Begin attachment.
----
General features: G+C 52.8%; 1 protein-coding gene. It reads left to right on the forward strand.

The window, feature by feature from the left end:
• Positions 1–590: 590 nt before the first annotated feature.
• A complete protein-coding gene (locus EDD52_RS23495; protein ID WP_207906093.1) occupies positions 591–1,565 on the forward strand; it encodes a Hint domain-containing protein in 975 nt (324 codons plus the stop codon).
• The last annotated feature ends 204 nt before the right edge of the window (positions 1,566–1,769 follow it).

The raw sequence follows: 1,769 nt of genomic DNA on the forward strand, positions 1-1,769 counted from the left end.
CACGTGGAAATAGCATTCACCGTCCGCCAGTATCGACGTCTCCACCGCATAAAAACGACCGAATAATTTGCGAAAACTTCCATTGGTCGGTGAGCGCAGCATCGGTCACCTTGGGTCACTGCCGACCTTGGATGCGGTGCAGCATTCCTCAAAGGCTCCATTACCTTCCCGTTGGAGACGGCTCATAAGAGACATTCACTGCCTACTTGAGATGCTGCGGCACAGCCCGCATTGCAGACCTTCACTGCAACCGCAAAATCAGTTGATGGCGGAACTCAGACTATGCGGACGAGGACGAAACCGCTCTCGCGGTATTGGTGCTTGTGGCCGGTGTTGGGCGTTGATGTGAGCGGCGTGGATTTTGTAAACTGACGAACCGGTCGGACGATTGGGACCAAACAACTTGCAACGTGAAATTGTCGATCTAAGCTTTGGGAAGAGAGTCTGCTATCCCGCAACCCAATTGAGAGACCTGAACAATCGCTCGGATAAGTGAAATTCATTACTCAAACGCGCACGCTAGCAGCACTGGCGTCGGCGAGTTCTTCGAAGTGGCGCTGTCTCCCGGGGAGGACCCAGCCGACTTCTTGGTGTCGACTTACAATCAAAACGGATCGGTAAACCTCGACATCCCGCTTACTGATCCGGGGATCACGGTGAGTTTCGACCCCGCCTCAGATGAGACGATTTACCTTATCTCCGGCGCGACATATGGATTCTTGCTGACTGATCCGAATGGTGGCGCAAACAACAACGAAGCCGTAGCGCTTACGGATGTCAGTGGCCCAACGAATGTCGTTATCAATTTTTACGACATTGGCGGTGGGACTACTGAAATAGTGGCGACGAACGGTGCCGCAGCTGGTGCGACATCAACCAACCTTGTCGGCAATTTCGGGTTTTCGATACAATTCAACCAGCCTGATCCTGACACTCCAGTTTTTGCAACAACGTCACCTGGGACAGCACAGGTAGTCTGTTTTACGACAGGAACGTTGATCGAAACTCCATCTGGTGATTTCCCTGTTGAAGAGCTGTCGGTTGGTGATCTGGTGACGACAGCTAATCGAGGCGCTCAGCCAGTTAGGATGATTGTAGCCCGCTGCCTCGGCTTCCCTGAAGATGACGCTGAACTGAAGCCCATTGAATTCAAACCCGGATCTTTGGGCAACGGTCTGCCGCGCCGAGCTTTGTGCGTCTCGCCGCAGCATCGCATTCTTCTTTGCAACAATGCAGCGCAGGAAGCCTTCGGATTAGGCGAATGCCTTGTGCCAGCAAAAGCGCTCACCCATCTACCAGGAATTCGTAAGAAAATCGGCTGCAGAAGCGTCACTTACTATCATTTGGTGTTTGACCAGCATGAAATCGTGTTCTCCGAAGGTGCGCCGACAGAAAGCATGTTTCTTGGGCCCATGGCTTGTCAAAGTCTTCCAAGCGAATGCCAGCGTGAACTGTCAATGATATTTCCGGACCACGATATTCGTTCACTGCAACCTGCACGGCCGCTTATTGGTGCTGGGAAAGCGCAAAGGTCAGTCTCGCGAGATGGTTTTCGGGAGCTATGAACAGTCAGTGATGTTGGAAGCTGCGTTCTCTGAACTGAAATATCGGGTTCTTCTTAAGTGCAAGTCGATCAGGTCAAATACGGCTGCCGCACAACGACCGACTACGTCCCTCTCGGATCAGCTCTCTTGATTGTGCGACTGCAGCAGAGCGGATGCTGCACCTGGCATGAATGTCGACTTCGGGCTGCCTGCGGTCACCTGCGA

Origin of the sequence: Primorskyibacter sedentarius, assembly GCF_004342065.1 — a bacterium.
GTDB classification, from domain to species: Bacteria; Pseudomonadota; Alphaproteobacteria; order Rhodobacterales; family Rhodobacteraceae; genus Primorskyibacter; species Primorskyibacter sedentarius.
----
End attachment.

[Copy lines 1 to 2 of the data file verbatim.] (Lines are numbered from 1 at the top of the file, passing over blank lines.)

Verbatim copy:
General features: G+C 52.8%; 1 protein-coding gene. It reads left to right on the forward strand.

The window, feature by feature from the left end: